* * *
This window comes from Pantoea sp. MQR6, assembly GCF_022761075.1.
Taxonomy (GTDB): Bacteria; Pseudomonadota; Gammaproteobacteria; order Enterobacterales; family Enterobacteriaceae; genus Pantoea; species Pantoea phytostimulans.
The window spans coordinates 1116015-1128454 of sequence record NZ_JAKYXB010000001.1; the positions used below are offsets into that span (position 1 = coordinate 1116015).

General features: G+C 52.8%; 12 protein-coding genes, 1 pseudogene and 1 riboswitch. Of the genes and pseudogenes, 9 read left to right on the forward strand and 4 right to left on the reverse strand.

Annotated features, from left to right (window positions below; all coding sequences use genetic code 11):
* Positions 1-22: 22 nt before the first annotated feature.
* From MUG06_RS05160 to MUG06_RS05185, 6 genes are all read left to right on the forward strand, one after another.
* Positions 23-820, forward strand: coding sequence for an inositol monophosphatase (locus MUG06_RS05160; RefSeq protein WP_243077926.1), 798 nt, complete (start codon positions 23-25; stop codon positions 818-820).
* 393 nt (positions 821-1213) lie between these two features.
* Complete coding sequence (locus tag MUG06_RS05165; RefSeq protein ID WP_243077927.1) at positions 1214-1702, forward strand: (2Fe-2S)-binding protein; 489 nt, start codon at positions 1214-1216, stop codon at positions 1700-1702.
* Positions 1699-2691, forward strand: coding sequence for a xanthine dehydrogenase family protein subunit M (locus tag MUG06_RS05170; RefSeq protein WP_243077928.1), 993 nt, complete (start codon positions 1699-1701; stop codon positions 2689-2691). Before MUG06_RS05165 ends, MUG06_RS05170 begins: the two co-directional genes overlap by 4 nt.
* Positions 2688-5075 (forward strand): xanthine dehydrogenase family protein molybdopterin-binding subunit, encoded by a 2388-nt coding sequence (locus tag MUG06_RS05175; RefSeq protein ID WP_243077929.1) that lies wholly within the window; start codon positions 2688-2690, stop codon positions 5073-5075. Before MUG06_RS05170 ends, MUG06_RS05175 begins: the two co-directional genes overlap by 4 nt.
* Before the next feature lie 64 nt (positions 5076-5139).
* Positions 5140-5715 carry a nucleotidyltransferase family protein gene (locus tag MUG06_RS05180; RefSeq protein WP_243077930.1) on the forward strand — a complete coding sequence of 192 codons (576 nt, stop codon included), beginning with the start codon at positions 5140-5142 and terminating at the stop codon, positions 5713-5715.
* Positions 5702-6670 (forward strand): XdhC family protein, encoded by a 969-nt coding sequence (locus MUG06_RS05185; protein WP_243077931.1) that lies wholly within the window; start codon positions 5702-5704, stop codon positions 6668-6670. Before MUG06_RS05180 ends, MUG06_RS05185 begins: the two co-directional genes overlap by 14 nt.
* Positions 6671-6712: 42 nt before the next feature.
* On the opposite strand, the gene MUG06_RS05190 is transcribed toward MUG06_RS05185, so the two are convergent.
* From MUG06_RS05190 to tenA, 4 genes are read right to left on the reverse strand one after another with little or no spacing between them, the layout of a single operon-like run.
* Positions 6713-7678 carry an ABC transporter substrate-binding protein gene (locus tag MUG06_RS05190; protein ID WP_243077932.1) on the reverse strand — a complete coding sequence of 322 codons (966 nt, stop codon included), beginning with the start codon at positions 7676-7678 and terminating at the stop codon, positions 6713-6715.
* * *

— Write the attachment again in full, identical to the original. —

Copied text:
This window comes from Pantoea sp. MQR6, assembly GCF_022761075.1.
Taxonomy (GTDB): Bacteria; Pseudomonadota; Gammaproteobacteria; order Enterobacterales; family Enterobacteriaceae; genus Pantoea; species Pantoea phytostimulans.
The window spans coordinates 1116015-1128454 of sequence record NZ_JAKYXB010000001.1; the positions used below are offsets into that span (position 1 = coordinate 1116015).

General features: G+C 52.8%; 12 protein-coding genes, 1 pseudogene and 1 riboswitch. Of the genes and pseudogenes, 9 read left to right on the forward strand and 4 right to left on the reverse strand.

Annotated features, from left to right (window positions below; all coding sequences use genetic code 11):
* Positions 1-22: 22 nt before the first annotated feature.
* From MUG06_RS05160 to MUG06_RS05185, 6 genes are all read left to right on the forward strand, one after another.
* Positions 23-820, forward strand: coding sequence for an inositol monophosphatase (locus MUG06_RS05160; RefSeq protein WP_243077926.1), 798 nt, complete (start codon positions 23-25; stop codon positions 818-820).
* 393 nt (positions 821-1213) lie between these two features.
* Complete coding sequence (locus tag MUG06_RS05165; RefSeq protein ID WP_243077927.1) at positions 1214-1702, forward strand: (2Fe-2S)-binding protein; 489 nt, start codon at positions 1214-1216, stop codon at positions 1700-1702.
* Positions 1699-2691, forward strand: coding sequence for a xanthine dehydrogenase family protein subunit M (locus tag MUG06_RS05170; RefSeq protein WP_243077928.1), 993 nt, complete (start codon positions 1699-1701; stop codon positions 2689-2691). Before MUG06_RS05165 ends, MUG06_RS05170 begins: the two co-directional genes overlap by 4 nt.
* Positions 2688-5075 (forward strand): xanthine dehydrogenase family protein molybdopterin-binding subunit, encoded by a 2388-nt coding sequence (locus tag MUG06_RS05175; RefSeq protein ID WP_243077929.1) that lies wholly within the window; start codon positions 2688-2690, stop codon positions 5073-5075. Before MUG06_RS05170 ends, MUG06_RS05175 begins: the two co-directional genes overlap by 4 nt.
* Before the next feature lie 64 nt (positions 5076-5139).
* Positions 5140-5715 carry a nucleotidyltransferase family protein gene (locus tag MUG06_RS05180; RefSeq protein WP_243077930.1) on the forward strand — a complete coding sequence of 192 codons (576 nt, stop codon included), beginning with the start codon at positions 5140-5142 and terminating at the stop codon, positions 5713-5715.
* Positions 5702-6670 (forward strand): XdhC family protein, encoded by a 969-nt coding sequence (locus MUG06_RS05185; protein WP_243077931.1) that lies wholly within the window; start codon positions 5702-5704, stop codon positions 6668-6670. Before MUG06_RS05180 ends, MUG06_RS05185 begins: the two co-directional genes overlap by 14 nt.
* Positions 6671-6712: 42 nt before the next feature.
* On the opposite strand, the gene MUG06_RS05190 is transcribed toward MUG06_RS05185, so the two are convergent.
* From MUG06_RS05190 to tenA, 4 genes are read right to left on the reverse strand one after another with little or no spacing between them, the layout of a single operon-like run.
* Positions 6713-7678 carry an ABC transporter substrate-binding protein gene (locus tag MUG06_RS05190; protein ID WP_243077932.1) on the reverse strand — a complete coding sequence of 322 codons (966 nt, stop codon included), beginning with the start codon at positions 7676-7678 and terminating at the stop codon, positions 6713-6715.